Still, there have been instances of trouble and tension. Story said two people told him they were fired from jobs because they complained to authorities about the failure of their firms to comply with the ordinance. Those allegations, if proven true, would entitle them to damages and possibly reinstatement, under state law. They said they had consulted attorneys, Story said, but as yet there is no indication that they intend to pursue the matters legally.
The Union-Tribune is believed to be the only company in San Diego that has been sued over its smoking policy. The story of the smoking battle in the newspaper’s classified advertising office represents a case study of how it divides co-workers into separate camps, forces management to take sides, and can even turn friends into adversaries.
One perspective is offered by Browning, now 49, who had been working for the Union-Tribune for 14 years when her coughing fits started in 1979. Another is offered by Estelle Holmquist, a smoker who also works in the newspaper’s classified advertising department. She was already working at the Union-Tribune when Browning arrived. The two used to be friends.
Browning said she went to company officials in January, 1980, after her doctor told her that she appeared to have developed a severe allergic reaction to cigarette smoke. She estimated that of the 80 to 100 people working in the classified advertising office, about one-third are smokers and the rest are divided equally between non-smokers who are bothered by “second-hand smoke” and those who aren’t.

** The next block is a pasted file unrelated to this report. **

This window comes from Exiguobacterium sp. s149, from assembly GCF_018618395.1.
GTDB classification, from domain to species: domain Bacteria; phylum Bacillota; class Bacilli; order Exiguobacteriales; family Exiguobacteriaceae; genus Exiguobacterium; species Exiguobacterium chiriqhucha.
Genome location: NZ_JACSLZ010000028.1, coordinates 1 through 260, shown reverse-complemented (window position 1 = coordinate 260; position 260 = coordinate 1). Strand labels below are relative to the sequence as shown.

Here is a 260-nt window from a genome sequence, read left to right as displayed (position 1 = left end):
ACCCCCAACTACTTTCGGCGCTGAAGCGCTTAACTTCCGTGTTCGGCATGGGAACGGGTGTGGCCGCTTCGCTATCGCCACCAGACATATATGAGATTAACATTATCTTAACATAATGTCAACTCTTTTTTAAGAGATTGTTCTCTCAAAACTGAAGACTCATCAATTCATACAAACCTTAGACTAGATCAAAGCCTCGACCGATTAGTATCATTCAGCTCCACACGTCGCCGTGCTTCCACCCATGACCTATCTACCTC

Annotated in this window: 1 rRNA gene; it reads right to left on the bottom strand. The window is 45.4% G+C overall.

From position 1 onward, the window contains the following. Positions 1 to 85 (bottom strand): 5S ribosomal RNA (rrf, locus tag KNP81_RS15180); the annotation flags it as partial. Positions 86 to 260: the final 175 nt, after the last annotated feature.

“I told them (management) the smoke was bothering me, that it was the cause of my cough,” Browning recalled. “They denied that there was any danger there--that there was any smoke at all. Well, it was obvious that there was smoke because you would see it hanging in clouds around the room, like smog.”
At first, company officials “essentially told me it was in my head,” Browning said. Management’s “resistance and antagonism” to her complaints and the complaints of other non-smokers became more intense in the next two years, Browning said.
Her condition worsening, Browning repeatedly complained to company officials, bringing in letters from doctors urging that she be moved to a smoke-free work area, she said. She even brought in a letter from a psychiatrist saying that her problem was indeed an allergy, not psychosomatic.
Holmquist says she doesn’t believe that smoking became a point of contention in the office until “maybe 1982 or ’83.” She acknowledged that the smoke inside the office would sometimes become so intense that the smokers themselves complained, “and there’d be times when we’d all put our cigarettes out.”
Browning said a worker’s compensation case filed in 1982 by an employee with asthma gave company officials pause, and that the increasing number of complaints ultimately prompted a new policy. A few months before the new city ordinance was to take effect, smokers and non-smokers were segregated into separate areas of the department, though there were no physical barriers dividing the air space. In addition to the air conditioning, the company also installed an air cleansing machine to lessen office pollutants, according to Browning and Holmquist.